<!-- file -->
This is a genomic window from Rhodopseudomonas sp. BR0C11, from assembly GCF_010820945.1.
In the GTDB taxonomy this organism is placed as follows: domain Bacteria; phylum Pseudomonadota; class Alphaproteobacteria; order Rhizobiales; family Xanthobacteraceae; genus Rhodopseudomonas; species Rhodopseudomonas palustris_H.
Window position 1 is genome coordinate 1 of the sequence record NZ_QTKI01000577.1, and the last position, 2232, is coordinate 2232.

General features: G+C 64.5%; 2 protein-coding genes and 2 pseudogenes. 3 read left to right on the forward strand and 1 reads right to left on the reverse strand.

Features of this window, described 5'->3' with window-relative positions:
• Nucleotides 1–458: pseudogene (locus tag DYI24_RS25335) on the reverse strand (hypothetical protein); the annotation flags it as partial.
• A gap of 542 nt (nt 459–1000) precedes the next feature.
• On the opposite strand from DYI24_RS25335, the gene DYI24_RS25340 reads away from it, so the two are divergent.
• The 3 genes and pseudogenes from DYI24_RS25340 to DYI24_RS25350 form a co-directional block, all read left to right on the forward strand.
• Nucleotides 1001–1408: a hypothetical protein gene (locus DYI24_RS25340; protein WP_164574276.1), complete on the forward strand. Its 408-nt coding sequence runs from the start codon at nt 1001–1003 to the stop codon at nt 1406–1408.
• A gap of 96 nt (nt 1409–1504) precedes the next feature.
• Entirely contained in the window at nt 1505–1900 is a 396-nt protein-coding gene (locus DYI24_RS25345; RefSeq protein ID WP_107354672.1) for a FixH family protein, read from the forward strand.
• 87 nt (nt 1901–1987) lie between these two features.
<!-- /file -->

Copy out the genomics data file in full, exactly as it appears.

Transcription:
This is a genomic window from Rhodopseudomonas sp. BR0C11, from assembly GCF_010820945.1.
In the GTDB taxonomy this organism is placed as follows: domain Bacteria; phylum Pseudomonadota; class Alphaproteobacteria; order Rhizobiales; family Xanthobacteraceae; genus Rhodopseudomonas; species Rhodopseudomonas palustris_H.
Window position 1 is genome coordinate 1 of the sequence record NZ_QTKI01000577.1, and the last position, 2232, is coordinate 2232.

General features: G+C 64.5%; 2 protein-coding genes and 2 pseudogenes. 3 read left to right on the forward strand and 1 reads right to left on the reverse strand.

Features of this window, described 5'->3' with window-relative positions:
• Nucleotides 1–458: pseudogene (locus tag DYI24_RS25335) on the reverse strand (hypothetical protein); the annotation flags it as partial.
• A gap of 542 nt (nt 459–1000) precedes the next feature.
• On the opposite strand from DYI24_RS25335, the gene DYI24_RS25340 reads away from it, so the two are divergent.
• The 3 genes and pseudogenes from DYI24_RS25340 to DYI24_RS25350 form a co-directional block, all read left to right on the forward strand.
• Nucleotides 1001–1408: a hypothetical protein gene (locus DYI24_RS25340; protein WP_164574276.1), complete on the forward strand. Its 408-nt coding sequence runs from the start codon at nt 1001–1003 to the stop codon at nt 1406–1408.
• A gap of 96 nt (nt 1409–1504) precedes the next feature.
• Entirely contained in the window at nt 1505–1900 is a 396-nt protein-coding gene (locus DYI24_RS25345; RefSeq protein ID WP_107354672.1) for a FixH family protein, read from the forward strand.
• 87 nt (nt 1901–1987) lie between these two features.